Tajikistan Narrowly Escapes U.S. Sanctions amid Human Rights Violations

April 19, 2016Tajikistanby EW News Desk Team

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The United States categorized Tajikistan under the official banner of “country of particular concern,” pertaining to the government’s crackdown on religious freedom and other human rights abuses, according to EurasiaNet.

U.S. leadership, however, has decided not to pursue sanctions against the Central Asian country due to its vital role in fighting terrorism and drug trafficking. The Defense Department announced that Tajikistan would receive $50 million in assistance over the next few years to combat terrorist influence in the region.  

The United States has turned a blind eye to other human rights abusers around the world, most notably Saudi Arabia, but Tajikistan’s rampant assault on religious liberty and freedom of expression has become too hard to ignore. The U.S. Commission on International Religious Freedom has lobbied for the State Department to place Tajikistan on a list of offending nations that repress religious expression, and State Department officials have finally listened after four years.

The State Department arrived at this conclusion for various reasons, but the government shutdown of main opposition party, Islamic Renaissance Party of Tajikistan, and the murder of an important opposition figure has forced the U.S. to make a reluctant response. The secular-based People’s Democratic Party of Tajikistan is the dominant faction, with President Emomali Rahmon ruling the party. Rahmon has governed the nation since the early 1990s, but many critics contest his legitimacy.  

Authorities have responded harshly against peaceful protesters over the years, while jailing dissenters and forcibly extraditing political opponents, notes Human Rights Watch. The country’s descent into authoritarianism is all too apparent, but Tajik leaders will face few ramifications in the near future.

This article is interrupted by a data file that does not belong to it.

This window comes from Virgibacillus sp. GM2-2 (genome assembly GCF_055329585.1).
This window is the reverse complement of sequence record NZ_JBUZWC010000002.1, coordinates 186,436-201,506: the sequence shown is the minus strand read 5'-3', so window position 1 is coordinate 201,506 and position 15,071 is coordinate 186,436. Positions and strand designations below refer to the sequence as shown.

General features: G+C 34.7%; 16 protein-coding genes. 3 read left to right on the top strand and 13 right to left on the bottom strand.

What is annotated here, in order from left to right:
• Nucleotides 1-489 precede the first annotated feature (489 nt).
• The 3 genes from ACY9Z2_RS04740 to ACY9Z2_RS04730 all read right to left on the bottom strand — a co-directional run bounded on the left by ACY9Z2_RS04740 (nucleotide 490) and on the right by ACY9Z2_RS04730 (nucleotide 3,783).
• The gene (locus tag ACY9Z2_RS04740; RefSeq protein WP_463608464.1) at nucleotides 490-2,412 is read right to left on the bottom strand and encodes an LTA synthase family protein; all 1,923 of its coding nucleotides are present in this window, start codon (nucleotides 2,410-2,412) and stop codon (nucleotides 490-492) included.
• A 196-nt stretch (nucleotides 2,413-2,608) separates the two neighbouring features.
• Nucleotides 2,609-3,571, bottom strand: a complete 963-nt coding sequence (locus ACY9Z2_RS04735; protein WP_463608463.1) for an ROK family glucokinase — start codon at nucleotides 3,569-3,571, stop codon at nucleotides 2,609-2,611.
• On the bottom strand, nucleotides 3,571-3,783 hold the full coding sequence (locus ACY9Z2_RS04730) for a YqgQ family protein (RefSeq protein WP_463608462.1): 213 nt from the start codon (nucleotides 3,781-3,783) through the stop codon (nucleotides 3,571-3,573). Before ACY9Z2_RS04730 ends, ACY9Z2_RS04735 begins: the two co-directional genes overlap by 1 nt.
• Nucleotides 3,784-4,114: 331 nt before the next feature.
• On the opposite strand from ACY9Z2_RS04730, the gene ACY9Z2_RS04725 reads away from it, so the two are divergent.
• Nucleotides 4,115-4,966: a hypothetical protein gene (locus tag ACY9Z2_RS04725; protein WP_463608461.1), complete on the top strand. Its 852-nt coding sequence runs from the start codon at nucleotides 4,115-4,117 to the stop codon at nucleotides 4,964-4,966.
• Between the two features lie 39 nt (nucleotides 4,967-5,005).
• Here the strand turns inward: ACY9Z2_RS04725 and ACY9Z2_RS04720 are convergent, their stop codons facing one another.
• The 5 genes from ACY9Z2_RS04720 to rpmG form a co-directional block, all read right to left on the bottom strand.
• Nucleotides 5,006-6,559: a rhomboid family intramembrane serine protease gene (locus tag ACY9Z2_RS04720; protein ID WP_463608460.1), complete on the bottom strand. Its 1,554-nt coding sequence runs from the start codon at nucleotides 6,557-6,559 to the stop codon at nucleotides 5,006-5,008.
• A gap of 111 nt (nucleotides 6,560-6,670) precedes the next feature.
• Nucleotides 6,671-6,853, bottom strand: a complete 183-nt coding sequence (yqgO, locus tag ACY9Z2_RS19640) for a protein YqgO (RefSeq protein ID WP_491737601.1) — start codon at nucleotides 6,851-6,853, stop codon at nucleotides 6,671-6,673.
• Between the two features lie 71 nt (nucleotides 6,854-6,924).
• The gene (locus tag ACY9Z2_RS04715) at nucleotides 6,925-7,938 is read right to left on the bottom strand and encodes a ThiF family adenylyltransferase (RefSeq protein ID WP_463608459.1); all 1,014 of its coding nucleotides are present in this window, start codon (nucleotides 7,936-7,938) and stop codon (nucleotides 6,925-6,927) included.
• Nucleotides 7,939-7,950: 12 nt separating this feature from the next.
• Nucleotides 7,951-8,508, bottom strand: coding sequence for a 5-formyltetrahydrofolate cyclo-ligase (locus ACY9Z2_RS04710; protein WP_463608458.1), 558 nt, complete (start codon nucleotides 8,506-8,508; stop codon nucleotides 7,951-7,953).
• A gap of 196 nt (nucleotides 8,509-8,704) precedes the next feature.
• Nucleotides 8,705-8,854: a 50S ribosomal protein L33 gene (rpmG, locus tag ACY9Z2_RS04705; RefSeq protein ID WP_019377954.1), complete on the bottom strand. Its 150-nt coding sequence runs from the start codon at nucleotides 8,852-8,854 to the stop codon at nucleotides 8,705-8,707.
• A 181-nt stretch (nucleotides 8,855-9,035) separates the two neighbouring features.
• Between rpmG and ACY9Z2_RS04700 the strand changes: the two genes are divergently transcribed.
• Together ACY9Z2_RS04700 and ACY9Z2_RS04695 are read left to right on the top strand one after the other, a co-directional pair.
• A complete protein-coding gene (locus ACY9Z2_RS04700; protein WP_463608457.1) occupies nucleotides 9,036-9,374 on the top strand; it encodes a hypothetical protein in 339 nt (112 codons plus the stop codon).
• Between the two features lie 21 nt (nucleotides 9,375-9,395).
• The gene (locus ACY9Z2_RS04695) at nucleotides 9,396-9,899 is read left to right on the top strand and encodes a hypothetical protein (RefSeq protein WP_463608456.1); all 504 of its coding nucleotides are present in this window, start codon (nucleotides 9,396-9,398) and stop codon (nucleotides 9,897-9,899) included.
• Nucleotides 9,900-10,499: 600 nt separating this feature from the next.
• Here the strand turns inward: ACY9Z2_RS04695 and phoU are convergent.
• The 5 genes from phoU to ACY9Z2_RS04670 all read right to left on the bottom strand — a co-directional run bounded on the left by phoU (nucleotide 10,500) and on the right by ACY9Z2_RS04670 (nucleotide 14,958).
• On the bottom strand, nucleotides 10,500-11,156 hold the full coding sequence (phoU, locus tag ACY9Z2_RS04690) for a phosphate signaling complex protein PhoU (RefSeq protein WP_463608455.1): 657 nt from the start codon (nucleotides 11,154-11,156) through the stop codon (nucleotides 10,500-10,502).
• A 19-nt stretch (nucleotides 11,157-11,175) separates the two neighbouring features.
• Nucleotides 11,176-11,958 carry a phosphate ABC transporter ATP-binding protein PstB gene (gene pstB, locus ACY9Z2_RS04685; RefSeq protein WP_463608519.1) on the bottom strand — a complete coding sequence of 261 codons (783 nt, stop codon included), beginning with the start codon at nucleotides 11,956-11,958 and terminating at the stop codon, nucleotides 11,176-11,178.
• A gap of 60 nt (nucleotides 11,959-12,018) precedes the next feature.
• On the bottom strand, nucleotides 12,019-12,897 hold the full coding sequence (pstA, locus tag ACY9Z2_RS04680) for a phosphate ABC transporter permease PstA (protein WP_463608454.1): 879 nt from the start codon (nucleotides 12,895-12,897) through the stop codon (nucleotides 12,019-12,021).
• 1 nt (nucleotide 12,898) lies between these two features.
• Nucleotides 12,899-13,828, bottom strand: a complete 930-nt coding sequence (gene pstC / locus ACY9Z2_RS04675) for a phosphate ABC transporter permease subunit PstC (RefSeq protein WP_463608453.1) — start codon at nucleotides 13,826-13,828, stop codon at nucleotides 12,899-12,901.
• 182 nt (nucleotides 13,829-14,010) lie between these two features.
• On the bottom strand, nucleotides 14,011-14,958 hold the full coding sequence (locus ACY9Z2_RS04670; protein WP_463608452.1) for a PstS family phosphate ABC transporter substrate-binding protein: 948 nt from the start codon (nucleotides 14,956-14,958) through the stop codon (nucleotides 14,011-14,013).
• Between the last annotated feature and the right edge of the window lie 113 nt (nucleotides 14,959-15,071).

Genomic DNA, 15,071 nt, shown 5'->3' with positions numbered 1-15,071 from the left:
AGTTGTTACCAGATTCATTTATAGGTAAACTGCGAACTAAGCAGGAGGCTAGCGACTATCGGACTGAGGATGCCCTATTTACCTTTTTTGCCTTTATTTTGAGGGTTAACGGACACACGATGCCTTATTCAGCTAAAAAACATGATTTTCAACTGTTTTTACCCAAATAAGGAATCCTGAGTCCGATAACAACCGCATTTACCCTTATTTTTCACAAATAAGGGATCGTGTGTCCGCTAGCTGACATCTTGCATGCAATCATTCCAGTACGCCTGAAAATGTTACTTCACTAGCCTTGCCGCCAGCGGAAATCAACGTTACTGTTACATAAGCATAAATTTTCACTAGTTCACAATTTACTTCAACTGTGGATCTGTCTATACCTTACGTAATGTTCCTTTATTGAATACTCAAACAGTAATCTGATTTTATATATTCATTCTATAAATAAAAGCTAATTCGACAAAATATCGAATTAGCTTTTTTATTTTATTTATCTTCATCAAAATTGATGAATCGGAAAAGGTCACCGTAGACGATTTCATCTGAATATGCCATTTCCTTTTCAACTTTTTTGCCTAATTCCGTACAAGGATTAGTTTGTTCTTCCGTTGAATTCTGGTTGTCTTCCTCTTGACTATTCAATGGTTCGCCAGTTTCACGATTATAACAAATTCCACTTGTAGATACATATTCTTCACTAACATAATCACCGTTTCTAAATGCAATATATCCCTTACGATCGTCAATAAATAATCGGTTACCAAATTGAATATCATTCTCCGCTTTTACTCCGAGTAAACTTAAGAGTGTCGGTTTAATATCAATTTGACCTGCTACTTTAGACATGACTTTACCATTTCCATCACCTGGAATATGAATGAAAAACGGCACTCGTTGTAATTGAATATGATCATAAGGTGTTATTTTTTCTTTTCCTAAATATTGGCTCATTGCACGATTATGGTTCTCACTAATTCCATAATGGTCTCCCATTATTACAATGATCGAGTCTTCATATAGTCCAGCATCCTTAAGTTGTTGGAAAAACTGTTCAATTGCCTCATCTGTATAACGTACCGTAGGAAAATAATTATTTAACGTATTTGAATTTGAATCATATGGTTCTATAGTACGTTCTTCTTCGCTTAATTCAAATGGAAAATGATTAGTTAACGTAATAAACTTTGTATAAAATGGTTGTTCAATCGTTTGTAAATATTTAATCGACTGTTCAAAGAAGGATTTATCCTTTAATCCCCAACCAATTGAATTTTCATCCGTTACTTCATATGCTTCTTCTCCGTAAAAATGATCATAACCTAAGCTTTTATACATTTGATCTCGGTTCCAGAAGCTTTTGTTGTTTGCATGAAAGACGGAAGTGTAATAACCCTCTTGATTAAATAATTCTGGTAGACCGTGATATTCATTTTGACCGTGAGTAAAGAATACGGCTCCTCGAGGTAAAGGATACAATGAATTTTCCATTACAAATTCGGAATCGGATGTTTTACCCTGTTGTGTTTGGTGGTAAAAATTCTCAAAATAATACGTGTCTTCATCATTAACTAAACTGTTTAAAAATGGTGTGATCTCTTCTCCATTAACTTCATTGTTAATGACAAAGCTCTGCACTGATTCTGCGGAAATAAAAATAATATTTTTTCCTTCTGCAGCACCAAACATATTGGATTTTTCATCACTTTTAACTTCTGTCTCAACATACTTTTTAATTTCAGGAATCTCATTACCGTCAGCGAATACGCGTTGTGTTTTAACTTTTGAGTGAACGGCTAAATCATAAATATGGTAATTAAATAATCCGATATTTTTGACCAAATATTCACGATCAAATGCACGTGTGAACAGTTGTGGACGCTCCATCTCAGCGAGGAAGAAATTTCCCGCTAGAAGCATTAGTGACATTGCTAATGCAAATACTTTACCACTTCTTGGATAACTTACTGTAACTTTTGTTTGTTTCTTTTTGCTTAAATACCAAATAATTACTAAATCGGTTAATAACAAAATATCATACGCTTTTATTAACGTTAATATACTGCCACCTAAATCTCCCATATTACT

Under U.S. law, countries that are placed on the list would face denial of financial assistance in certain cases, but the Tajik state could collapse without foreign assistance. The Afghan war has destabilized Tajik borders in the past, and American officials fear Dushanbe’s fall would be an ideal breeding ground for terrorists, especially ISIS, which has spread its tentacles into parts of North Africa and Central Asia.

Furthermore, Tajikistan’s economy is poorly developed, and a great deal of the state’s revenue derives from remittances. Tajik workers primarily send remittances from Russia, but Moscow’s economic decline has placed Tajikistan in a precious spot. The Tajik economy largely centers on agriculture, with cotton comprising most of the sector’s output.

The country is a leading aluminum producer, but its manufacturing base remains lackluster. Tajikistan made significant advances after a post-Soviet civil war, but the economy is not potent enough to attract investment from around the world, and its heavy reliance on commodities makes it susceptible to international price shocks. Because of this, the U.S. feels compelled to render aid to stop Dushanbe from becoming a failed state.

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